Middle East Monitor / October 12, 2021
Civil society organizations and activists in the UK and overseas are threatening to organize a mass boycott of the University of Bristol unless it reverses the decision to fire Professor David Miller over his criticism of Israel and its state ideology, Zionism.
The threat was issued yesterday in a letter to the Vice-Chancellor and President of Bristol University which contained the signatures of prominent academics and activists.
“In firing Prof Miller, you have chosen to take sides with a foreign state that has left no stone unturned in its determination to silence voices that criticize its abominable racist behaviour at home and in the international arena”, said the letter mentioning the names of pro-Israeli groups that led the campaign for his expulsion.
Miller was fired earlier this month despite being cleared of making anti-Semitic remarks. The 57-year-old spent 15 years tracking the nefarious effects of the fossil fuel lobby, the pharmaceutical lobby, the tobacco lobby, as well as state lobbies that promote Islamophobia, such as those of Israel and the United Arab Emirates (UAE). His work in uncovering the structures of unaccountable power threatening human rights and democracy had made him a target.
Noting the circumstances of Millers dismissal, the letter said: “We are appalled by the fact that although Prof Miller was cleared of the charge of anti-Semitism laid against him by pro-Israel organizations, your institution elected to dismiss him anyway on the grounds that he did not respect contrary views being criticized.”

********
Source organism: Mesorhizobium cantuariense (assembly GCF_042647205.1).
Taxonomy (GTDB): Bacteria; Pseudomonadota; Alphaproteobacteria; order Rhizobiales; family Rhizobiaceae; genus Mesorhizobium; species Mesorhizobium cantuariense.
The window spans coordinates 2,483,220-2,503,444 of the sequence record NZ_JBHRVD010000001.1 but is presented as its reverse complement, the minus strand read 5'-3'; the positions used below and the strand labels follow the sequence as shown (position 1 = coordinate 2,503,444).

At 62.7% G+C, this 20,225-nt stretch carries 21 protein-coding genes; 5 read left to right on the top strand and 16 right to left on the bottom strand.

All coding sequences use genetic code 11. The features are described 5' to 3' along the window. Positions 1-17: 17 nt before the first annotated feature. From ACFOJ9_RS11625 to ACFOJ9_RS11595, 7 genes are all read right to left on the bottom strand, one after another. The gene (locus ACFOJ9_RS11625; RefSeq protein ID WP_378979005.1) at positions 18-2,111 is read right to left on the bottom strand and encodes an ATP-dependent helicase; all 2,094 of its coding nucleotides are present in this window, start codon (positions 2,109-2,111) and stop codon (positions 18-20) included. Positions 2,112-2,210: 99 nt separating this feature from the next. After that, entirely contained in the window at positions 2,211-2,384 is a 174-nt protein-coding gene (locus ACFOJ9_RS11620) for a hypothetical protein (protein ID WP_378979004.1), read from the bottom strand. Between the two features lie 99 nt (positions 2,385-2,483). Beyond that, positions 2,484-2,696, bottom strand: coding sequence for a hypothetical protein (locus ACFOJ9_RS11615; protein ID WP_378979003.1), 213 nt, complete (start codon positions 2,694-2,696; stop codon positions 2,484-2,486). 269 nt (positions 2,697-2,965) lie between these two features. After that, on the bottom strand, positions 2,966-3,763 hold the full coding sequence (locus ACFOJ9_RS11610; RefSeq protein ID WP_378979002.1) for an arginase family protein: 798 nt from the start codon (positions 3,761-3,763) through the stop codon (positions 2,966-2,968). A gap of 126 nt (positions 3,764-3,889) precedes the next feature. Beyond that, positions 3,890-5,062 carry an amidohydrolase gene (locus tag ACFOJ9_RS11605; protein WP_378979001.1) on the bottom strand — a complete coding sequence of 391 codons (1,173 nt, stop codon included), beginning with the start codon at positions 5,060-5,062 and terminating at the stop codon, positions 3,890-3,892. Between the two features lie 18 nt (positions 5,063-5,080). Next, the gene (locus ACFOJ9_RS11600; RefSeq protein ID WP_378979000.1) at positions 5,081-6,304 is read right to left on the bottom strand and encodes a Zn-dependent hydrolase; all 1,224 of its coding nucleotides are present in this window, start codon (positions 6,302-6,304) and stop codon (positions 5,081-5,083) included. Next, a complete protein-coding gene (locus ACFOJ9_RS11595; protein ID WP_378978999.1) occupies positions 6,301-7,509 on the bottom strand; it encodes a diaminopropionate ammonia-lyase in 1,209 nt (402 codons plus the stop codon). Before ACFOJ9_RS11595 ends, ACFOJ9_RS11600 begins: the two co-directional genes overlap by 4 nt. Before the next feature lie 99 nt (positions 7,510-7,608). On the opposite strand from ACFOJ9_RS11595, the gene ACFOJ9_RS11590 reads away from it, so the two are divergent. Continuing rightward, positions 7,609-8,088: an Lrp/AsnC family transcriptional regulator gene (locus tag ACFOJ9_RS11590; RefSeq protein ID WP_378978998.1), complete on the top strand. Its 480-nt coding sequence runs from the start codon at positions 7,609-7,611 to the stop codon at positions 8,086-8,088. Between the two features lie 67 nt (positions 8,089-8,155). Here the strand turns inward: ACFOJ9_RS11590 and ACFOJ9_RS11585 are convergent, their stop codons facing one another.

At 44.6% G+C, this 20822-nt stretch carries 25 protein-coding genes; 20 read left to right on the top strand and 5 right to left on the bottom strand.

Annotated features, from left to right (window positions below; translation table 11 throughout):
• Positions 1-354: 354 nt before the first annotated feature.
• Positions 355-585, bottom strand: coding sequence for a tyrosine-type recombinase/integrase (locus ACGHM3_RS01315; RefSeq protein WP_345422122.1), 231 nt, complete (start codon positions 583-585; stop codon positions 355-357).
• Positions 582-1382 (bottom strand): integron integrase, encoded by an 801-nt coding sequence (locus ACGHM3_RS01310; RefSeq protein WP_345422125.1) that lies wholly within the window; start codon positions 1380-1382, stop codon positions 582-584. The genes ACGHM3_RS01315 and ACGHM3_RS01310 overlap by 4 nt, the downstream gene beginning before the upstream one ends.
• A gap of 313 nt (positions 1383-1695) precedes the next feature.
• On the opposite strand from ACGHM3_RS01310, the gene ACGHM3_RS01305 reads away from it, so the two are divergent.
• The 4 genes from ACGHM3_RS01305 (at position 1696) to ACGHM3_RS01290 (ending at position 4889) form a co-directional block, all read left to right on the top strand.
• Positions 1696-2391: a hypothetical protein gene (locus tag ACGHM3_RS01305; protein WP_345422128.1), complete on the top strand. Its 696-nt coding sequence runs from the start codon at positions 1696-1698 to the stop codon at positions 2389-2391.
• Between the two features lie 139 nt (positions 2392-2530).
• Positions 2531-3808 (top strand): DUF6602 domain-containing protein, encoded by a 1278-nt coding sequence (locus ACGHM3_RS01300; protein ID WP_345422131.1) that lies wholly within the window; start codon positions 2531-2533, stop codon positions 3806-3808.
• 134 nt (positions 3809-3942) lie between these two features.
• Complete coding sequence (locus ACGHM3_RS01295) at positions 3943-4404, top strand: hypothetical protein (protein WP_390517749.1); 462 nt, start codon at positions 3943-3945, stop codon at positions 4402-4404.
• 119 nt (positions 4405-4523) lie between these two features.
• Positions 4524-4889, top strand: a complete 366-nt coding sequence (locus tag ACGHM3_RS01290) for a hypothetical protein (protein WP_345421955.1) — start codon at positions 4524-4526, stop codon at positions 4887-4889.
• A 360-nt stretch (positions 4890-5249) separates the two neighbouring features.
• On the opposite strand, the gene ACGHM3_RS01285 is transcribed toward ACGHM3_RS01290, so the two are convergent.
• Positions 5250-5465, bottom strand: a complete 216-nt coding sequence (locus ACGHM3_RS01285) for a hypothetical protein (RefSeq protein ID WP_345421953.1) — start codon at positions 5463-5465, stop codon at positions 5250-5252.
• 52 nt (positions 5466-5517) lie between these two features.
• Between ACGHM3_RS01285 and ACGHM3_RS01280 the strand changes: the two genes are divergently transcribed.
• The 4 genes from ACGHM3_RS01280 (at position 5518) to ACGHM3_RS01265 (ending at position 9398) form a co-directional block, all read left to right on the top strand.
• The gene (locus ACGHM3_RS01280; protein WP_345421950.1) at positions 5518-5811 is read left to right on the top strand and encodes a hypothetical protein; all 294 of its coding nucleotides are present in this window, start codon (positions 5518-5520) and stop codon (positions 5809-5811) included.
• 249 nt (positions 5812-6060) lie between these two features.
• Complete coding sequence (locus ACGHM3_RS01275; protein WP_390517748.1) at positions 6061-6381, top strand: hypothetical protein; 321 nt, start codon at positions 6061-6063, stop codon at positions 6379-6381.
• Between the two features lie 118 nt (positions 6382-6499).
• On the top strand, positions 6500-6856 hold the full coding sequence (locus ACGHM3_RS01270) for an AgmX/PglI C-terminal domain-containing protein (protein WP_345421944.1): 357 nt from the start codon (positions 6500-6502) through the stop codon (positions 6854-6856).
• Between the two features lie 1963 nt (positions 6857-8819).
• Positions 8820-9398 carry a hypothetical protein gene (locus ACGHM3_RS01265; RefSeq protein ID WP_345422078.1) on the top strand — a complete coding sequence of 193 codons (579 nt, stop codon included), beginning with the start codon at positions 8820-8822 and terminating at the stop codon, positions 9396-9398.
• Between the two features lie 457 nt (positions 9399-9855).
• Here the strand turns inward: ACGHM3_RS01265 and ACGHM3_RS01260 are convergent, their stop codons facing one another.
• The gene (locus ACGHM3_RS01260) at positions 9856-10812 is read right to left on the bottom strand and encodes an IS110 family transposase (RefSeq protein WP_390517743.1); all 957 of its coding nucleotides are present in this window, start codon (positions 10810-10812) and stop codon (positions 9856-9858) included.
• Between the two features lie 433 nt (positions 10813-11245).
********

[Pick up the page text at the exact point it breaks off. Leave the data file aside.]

The letter argued that by taking such a stance the university had, in effect, taken its decision based on offence felt by a small number of pro-Israel Jewish students over Miller’s criticism of the occupation state and its racist operating ideology of Zionism and “upholders of an apartheid regime and perpetrators of systematic oppression.”
Millers’ dismissal was also slammed as an “affront” to his rights as well as that of the wider university population, to freedom of speech, a principle which the letter pointed out is held even more sacred in academic settings and without which intellectual enquiry cannot properly take place. “Censuring academics because their views offend people on the opposing side of the debate sets a dangerous precedent for universities that cannot be allowed to stand,” said the letter.
The upshot of the decision, the letter argued, is that Bristol University is no longer a safe space for Muslim, Arab and Palestinian students, and staff, as well as those who criticize the Israeli state and its apologists as racist. “None of these groups can now expect to express critical views on Israel without fear of reproach,” the letter continued.
Warning of the mass mobilization of civil society groups against the university the letter concluded: “We hereby serve notice that unless Prof Miller is reinstated, we intend to bring the full force of civil society and public opinion to bear on your institution for as long as it takes to redress this injustice. This will include persuading national and international students and academics to boycott Bristol University because it cannot be relied upon to guarantee freedom of expression for racial and religious minorities, as well as political dissent which offends its targets.”
Highlighting further the strength of public anger over Miller’s sacking, a petition calling for his reinstatement has been signed by over 21,000 people making it one of the top petitions on the change.org website.
The petition noted that the campaign against Miller is “specifically designed to conflate criticism of Zionism with hatred of Jews” and that it is “designed to shut down teaching about Islamophobia and the harms posed by Zionism”. It claimed that Miller “is a test case” for Israel’s lobby in Britain in their attempt to use the widely criticized International Holocaust Remembrance Alliance (IHRA) definition of anti-Semitism to ban all criticism of the State of Israel, its policies and its ideology.